1. Not finding help here? Sign up for a free 30min tutor trial with Chegg Tutors
    Dismiss Notice
Dismiss Notice
Join Physics Forums Today!
The friendliest, high quality science and math community on the planet! Everyone who loves science is here!

How are electricity and magnetism related?

  1. May 5, 2007 #1
    I know that electric fields generate magnetic fields (when you put a compass next to a wire that has current in it the needle moves indicating that a mag. field is present). I know that changing magnetic fields can generate electric fields or induced emf.

    What does electromagnetic waves have to do with this though? It says in my textbook that whenever a charged particle accelerates it radiates energy. Why is this? So the EM waves are actually a combination of magnetic and electric fields?
     
  2. jcsd
  3. May 5, 2007 #2
    Alright, now I've read about how alternating electric fields generate waves and I know that alternating electric fields will create alternating magnetic fields and the alternating magnetic fields will geneterate its own wave perpendicular to the electric wave. These waves created by the fields are just energy right? All waves are propagations of energy correct? Is there like a mathematical formula to cancel out the units of the electric field and the magnetic field to get Joules? I'm just astonished at how a wave can form from varying fields of electricity and magnetism.
     
  4. May 5, 2007 #3
    electricity and magnetism are related in that the magnetic force is merely the electric force in another inertial reference frame.
     
  5. May 5, 2007 #4
    Youre looking for the equation E=hf. An EM waves energy equals its frequency times Planks constant. This provided evidence for the photon theory and the wave-particle nature of light
     
  6. May 5, 2007 #5
    Is that means that a charged particles (mass) annihilate at some time when they radiate all of their energy?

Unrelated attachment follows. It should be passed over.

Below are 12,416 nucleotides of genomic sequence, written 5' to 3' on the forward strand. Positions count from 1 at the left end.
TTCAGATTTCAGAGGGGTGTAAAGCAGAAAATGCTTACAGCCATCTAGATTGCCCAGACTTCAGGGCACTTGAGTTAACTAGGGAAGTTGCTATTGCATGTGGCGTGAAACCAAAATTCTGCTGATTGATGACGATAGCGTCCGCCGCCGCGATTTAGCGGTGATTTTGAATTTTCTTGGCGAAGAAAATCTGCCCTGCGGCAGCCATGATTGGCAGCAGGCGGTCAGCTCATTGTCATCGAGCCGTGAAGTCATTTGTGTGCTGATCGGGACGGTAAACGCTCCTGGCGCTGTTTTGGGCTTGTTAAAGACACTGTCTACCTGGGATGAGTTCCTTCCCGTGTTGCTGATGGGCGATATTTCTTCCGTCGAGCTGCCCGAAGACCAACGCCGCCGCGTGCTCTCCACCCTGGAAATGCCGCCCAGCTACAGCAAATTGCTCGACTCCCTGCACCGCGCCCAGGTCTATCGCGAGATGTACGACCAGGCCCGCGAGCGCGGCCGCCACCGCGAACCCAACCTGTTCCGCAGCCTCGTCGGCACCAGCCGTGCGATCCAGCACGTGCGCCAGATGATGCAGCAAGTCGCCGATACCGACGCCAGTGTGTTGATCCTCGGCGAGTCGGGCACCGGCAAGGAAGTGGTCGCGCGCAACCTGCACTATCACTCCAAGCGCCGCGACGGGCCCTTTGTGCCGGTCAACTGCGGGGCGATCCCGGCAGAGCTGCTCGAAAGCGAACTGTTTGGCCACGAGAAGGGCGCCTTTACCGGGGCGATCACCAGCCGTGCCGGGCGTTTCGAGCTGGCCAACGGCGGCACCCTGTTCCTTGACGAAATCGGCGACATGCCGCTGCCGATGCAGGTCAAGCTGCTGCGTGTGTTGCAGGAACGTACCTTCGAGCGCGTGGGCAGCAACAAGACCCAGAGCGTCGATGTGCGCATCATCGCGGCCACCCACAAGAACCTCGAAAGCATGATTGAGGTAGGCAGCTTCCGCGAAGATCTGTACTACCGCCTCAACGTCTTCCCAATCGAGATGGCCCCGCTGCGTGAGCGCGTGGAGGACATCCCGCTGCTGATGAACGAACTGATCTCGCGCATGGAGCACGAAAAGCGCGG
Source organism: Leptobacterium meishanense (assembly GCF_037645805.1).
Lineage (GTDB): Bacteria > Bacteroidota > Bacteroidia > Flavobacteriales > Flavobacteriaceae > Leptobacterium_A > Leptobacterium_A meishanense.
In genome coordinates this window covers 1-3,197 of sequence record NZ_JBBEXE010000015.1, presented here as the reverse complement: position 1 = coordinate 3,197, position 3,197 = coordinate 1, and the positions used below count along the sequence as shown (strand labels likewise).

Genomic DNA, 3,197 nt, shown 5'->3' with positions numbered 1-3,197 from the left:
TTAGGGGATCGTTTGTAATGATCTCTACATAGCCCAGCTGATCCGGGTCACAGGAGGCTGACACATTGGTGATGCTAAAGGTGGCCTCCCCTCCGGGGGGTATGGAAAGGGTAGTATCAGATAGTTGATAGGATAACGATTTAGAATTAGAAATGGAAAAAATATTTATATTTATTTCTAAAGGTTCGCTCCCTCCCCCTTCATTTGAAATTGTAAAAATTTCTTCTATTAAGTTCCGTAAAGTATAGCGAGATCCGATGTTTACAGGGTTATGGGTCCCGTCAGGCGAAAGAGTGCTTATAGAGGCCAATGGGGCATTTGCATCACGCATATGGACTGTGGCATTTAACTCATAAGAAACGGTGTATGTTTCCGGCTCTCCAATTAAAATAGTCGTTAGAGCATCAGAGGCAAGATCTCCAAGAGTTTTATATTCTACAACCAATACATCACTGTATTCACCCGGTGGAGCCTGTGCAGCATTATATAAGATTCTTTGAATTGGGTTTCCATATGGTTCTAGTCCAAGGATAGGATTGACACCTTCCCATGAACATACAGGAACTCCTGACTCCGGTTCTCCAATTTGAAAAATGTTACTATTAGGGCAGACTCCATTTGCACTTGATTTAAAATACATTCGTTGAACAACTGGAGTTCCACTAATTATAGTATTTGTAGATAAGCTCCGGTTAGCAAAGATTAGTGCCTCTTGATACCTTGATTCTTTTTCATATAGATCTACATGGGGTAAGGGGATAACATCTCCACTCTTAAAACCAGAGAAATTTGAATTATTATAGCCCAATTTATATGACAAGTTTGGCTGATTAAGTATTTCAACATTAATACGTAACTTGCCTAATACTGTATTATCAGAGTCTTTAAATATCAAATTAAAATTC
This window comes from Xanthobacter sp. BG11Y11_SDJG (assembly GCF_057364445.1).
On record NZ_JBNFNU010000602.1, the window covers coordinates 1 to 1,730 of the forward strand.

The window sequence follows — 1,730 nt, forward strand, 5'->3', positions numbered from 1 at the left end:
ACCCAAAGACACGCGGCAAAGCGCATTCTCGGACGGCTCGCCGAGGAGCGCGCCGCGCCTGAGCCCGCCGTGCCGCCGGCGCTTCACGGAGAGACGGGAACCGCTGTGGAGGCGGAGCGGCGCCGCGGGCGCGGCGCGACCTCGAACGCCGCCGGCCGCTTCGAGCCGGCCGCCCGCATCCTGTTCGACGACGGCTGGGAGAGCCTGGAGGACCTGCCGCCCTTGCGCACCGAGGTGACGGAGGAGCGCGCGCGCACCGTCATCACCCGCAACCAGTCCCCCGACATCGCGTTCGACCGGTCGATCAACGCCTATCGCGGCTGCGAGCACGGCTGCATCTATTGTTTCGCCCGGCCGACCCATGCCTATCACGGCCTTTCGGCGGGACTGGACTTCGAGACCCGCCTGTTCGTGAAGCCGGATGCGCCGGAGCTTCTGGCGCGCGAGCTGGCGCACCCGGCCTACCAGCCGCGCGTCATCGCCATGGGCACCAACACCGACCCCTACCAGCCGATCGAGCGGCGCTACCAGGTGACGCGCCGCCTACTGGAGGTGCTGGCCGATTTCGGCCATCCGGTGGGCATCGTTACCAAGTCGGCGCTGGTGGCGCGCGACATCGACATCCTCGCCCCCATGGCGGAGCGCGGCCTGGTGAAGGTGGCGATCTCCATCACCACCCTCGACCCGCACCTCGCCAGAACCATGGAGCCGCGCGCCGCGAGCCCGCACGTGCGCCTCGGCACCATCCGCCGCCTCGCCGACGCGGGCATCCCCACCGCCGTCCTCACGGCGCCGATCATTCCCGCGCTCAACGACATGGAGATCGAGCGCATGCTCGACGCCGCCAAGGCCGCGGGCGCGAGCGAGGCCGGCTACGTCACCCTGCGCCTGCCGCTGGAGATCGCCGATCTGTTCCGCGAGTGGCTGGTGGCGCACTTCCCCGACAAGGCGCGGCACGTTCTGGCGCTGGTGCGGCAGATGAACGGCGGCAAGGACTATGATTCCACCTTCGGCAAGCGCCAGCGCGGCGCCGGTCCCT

7. May 5, 2007 #6
    Not usually. The most obvious example of E=hf is an atom absorbing a photon of light, an electron jumping up to a higher energy level, the electron dropping back down to a lower energy level, and emitting a photon. The change in energy is proportional to the frequency of light used, and the only absorbable frequencies are those that correspond to the atoms specific energy levels.

    However, when a particle encounters its respective antiparticle (an electron and a positron), the 2 annhilate each other. The mass is converted to energy (E=mc^2) and photons are created of frequency E/h

    Mass doesnt usually just turn into energy though. Electrons in an atom are not classical particles. They are orbiting the nucleus and should be constantly giving off energy, but they only do so when they drop to a lower orbital
     
  8. May 5, 2007 #7
    I was kind of talking about an electron or proton on its own.
    Like there is a single electron(or a proton), traveling in space @ some speed. So, it is generating a magnetic field (right?). And let's say this magnetic force do work on a particle.
    So, that means that moving electron or proton has lost some energy equals to the work done on the particle.

    So, from where does that energy comes from? I am thinking right now that the moving proton or electron would lose its kinetic energy rather than getting its mass converted to energy.
    Am I right though?

    =========================================================
     
  9. May 6, 2007 #8
    When a magnetic field exerts a force on a moving charge, the force is perpendicular to the velocity and the field (right hand rule). In this case, the work done on the particle is zero because force is perpendicular to displacement. Im not sure about the other case where a magnet does work on another stationary magnet
     
  10. May 6, 2007 #9
    That does make sense!
    Thanks.
     
Know someone interested in this topic? Share this thread via Reddit, Google+, Twitter, or Facebook

Have something to add?